“Do you want to hear about it?”
David rubbed his hands together distractedly. Was he already feeling a little rush? His heart stutter-stepped in his chest. His neck itched. Yes, he remembered this well. A jonesing, a craving for something he knew he shouldn’t accept. He imagined it was the way his mother must feel every time she saw a waiter pour a glass of wine in a restaurant. This was what almost ruined his marriage once upon a time. “Yes,” he whispered.
“The Man from Primrose Lane was a recluse who lived on the west side of Akron, only about a mile from here, off Merriman.”
“Right, I know Primrose. Wait. Are you talking about the old man who used to ramble down to the park in the middle of the summer sometimes wearing mittens?”
“I believe so, yes.”
“I saw him a few times after we moved here. Strange dude. Walked like he had somewhere important to go, except I never saw him anywhere except walking. Never at the store or in line for Chinese takeout or stuff like that. Never made eye contact. Gave me the heebie-jeebies. I always thought he looked a little like my Uncle Ira on a bender. He’s dead, I take it.”
“How could someone have a grudge against him if he didn’t know anybody? Was it a burglary?”
“Doesn’t look like it. It seems personal. Whoever did it hacked the old man’s fingers off at the second knuckle and fed them into the blender. Sliced his palms to shreds. Then he was dragged into the living room and shot once in the stomach. Killer left him there to die. As much as they can figure, it took maybe a half hour for him to bleed out. The old man was forced to sit there and let it happen.”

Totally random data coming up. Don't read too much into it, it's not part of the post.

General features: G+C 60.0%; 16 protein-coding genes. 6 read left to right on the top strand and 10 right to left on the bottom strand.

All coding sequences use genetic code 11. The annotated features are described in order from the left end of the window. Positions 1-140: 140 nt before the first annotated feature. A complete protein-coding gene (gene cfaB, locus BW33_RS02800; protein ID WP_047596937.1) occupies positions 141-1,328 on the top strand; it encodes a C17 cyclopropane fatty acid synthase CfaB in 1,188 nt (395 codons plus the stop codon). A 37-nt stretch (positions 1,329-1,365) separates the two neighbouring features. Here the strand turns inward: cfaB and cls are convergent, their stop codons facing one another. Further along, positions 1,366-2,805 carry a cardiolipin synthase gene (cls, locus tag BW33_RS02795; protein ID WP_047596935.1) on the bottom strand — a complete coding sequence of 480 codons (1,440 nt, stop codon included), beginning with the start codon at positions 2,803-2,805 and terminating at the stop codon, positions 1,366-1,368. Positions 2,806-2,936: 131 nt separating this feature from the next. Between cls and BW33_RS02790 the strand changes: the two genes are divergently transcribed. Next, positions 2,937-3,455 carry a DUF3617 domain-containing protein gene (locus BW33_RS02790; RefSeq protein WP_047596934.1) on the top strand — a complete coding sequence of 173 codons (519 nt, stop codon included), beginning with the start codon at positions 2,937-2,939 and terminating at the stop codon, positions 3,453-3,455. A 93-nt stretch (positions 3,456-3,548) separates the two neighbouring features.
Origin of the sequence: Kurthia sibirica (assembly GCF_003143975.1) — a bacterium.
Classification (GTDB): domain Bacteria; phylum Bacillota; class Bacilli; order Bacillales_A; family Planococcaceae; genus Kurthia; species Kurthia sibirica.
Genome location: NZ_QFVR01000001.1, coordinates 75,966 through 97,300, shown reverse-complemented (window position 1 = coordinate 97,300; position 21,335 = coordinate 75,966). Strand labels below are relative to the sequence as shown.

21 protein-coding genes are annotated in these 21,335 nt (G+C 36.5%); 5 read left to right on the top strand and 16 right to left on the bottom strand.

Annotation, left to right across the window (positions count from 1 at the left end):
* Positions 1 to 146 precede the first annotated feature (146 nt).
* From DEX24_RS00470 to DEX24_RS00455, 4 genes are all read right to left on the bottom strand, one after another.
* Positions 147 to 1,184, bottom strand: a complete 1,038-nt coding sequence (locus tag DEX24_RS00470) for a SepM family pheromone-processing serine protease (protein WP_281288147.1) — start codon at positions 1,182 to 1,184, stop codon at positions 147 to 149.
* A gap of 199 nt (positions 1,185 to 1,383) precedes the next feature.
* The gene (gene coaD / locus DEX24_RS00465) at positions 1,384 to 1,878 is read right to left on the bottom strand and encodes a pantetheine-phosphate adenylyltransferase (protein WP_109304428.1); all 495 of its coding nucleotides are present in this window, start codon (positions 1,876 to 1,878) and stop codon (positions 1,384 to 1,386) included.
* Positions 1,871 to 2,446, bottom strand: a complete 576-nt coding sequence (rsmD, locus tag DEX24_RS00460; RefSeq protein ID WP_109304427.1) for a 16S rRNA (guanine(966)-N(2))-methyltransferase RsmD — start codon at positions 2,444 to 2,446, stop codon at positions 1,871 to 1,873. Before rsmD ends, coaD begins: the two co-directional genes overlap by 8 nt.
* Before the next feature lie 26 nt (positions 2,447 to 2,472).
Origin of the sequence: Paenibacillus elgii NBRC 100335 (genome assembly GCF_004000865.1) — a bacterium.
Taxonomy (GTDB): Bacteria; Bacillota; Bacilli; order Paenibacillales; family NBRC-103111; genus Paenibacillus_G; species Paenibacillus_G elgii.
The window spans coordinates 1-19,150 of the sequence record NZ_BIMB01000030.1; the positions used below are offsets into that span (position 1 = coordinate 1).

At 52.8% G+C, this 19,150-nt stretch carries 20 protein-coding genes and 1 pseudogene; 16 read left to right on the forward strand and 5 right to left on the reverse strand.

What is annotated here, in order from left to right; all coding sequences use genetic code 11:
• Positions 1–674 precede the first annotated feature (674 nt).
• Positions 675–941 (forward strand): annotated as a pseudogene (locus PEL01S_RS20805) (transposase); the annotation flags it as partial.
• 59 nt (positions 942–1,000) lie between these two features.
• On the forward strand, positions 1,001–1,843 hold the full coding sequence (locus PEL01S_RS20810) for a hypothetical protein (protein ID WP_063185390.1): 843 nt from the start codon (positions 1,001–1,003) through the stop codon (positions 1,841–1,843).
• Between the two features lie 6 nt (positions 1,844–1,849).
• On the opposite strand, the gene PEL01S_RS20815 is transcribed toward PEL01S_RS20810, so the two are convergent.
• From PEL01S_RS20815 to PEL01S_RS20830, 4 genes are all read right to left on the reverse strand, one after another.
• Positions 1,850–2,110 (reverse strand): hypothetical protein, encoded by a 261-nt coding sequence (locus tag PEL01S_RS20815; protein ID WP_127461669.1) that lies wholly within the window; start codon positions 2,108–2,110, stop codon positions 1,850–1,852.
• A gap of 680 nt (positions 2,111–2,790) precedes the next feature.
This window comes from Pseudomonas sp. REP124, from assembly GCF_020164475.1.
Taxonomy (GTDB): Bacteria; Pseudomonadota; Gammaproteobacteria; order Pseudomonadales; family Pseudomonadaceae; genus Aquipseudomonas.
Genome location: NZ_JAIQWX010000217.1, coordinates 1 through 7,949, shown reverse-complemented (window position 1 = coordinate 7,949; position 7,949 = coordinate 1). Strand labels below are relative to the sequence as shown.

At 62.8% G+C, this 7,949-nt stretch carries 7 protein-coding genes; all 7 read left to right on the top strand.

“Holy shit. When was this?”
Paul repositioned himself in the chair, suddenly uncomfortable. “They found the man’s body on June twenty-first,” he said. “June twenty-first, 2008.”
“Two days after Elizabeth.”
Paul nodded again.
“No wonder I didn’t hear about it.” David sighed loudly, then shook his head. “Suspects?”
“The police are clueless, and I mean that quite literally.”
“What was the guy’s real name?”
“Well,” said Paul with a smile, “that’s where it gets interesting. When he purchased his house in 1969, he used the Social Security number of a man named Joseph Howard King, but that isn’t who he really was.”
“What do you mean?”